English: Lychee Light Club
Synonyms: Raichi Hikari Club
Published: May 7, 2005 to May 3, 2006
Authors: Furuya, Usamaru (Story & Art)
Serialization: Manga Erotics F
Score: 7.821 (scored by 2229 users)
1 indicates a weighted score
2 based on the top manga page.
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Mar 11, 2010
Yes, it is very, very explicit.
Litchi Hikari Club is an adaptation of a theatrical play of the same name that was performed at the Tokyo Grand Guignol Theatre in 1985.
(For those who do not know, the original Grand Guignol was located in Paris, France, and became infamous for it's horror-themed performances that involved large amounts of violence and gore. It was later closed in 1962, due to World War II and the Holocaust making people realize that violence isn't exactly hilarious.)
Litchi Hikari Club tells the macabre tale of the club of same name, which involves a boy named Zera and his eight followers attempting to create the ultimate Artificial Intelligence. And then everything goes horribly wrong. This may sound a bit average, but it's executed so well that it even breaks away from the genre it's supposed to be. This isn't just porn and gore, there's drama with twisted romance, as well as friendships, betrayals, and a plot that's built off of both ancient and modern philosophy. All in one volume, to boot.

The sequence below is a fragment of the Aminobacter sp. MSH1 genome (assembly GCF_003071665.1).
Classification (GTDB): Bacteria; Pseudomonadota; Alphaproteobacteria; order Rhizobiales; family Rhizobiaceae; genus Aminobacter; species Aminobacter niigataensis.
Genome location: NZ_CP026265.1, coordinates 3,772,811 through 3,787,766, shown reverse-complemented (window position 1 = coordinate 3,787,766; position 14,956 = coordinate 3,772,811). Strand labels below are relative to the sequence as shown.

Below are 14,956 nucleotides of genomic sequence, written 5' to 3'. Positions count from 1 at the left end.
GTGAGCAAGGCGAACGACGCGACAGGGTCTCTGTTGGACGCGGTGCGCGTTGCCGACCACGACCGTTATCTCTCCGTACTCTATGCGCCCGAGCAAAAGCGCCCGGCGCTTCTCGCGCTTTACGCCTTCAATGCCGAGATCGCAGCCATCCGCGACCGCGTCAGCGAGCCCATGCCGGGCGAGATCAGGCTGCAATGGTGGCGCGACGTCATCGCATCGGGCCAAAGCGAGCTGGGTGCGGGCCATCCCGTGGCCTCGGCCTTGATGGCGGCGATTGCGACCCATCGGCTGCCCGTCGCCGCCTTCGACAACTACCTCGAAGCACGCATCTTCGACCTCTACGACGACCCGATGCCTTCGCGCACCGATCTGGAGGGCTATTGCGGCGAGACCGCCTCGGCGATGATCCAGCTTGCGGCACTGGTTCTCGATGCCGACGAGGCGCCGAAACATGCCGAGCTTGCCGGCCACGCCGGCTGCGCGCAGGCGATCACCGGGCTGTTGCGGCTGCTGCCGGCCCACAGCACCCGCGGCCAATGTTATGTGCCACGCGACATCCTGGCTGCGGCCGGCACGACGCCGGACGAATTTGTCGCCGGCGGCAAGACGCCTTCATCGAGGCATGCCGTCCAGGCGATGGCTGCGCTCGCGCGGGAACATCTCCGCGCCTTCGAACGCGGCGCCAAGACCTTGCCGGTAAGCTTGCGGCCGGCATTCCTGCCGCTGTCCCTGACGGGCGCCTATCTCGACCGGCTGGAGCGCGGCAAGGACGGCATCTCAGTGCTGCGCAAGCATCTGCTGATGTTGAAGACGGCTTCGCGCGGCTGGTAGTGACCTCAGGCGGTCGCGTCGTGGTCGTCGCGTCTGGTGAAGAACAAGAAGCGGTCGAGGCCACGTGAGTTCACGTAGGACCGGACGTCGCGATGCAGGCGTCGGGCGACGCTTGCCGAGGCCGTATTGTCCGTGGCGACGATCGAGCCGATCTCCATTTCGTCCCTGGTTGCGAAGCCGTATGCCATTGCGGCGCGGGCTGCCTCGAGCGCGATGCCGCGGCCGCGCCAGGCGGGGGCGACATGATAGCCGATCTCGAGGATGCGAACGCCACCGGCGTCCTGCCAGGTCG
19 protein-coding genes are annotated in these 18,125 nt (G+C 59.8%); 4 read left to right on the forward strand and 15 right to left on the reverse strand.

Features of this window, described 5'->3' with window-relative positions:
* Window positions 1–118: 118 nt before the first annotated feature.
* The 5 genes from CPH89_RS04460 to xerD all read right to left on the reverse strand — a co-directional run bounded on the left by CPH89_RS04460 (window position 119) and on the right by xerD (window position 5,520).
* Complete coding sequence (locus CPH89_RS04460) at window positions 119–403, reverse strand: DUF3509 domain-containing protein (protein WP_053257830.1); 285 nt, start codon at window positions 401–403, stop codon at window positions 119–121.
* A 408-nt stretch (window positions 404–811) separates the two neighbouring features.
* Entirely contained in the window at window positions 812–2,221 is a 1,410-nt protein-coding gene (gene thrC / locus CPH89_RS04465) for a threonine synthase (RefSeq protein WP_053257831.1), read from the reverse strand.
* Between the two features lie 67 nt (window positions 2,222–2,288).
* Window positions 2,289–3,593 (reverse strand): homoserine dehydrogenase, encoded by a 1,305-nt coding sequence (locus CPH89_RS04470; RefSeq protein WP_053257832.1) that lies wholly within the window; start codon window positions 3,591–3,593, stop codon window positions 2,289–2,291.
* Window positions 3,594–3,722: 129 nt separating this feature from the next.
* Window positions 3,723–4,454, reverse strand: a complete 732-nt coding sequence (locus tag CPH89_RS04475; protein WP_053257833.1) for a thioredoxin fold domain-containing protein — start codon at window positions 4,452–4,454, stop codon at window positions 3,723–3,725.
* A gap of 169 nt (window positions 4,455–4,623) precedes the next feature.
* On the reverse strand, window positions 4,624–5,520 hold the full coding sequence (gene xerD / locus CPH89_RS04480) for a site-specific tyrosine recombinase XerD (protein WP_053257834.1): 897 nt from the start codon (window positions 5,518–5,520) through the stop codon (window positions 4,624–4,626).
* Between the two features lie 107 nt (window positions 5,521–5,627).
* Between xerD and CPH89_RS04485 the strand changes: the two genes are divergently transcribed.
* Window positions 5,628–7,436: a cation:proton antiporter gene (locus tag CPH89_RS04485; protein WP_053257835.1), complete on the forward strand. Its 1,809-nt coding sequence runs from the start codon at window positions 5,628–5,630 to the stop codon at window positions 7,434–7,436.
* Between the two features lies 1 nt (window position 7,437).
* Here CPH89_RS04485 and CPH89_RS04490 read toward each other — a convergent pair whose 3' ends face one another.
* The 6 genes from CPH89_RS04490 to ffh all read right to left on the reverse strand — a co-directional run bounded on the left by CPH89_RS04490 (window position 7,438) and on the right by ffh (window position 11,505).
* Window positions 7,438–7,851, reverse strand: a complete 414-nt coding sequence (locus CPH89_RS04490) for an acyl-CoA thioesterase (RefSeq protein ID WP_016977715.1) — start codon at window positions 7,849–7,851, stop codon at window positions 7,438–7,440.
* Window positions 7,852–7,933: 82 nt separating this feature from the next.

The beginning of the manga took a little bit for me to get into (the German dialogue surely didn't help, aside from creating the creepy mood), but after that the ball dropped and didn't stop rolling until the last page.
If there's one thing that should stand out with Litchi Hikari Club, it's the artwork (which surely you must have noticed by now). To put it simply, it's incredible. Usamaru Furuya's ability as a mangaka is quite remarkable, and any fan of manga artists such as Tajima Sho-U (MPD Psycho, Galerians) and Obata Takeshi (Death Note, Bakuman) will easily be drawn in by his style. While many of Furuya's older works have a rather average to mediocre style outside of his more detailed fine-art inspired panels (take Palepoli for example), he draws the characters of LHC with large amounts of detail, as well as creating backgrounds that define the industrial-dystopian-esque wreck they live in.
And sticking true to it's roots, the gore is drawn equally as well. It's intense, enough to make any fan of horror and the grotesque look away (but then they'll have to look back again, it's so painstakingly drawn to detail.)
For the most part, the manga adaptation of Litchi Hikari Club sticks with the original, aside from what looked like one name that was changed. Although the majority of the characters dress in a similar school uniform, each has their own unique personality quirks that separate them from one another, from Zera's sick and twisted Elagabulus-esque complex to Kaneda's constant thumb nomming.
However, due to the length of the manga, most character development is cut short on the secondary characters and left to the protagonists. This is kind of forgivable in my eyes, since it's still part of the horror genre, which usually leaves out developement and sticks with stock character types, but I would've liked to have known a little more about the less important members of the club.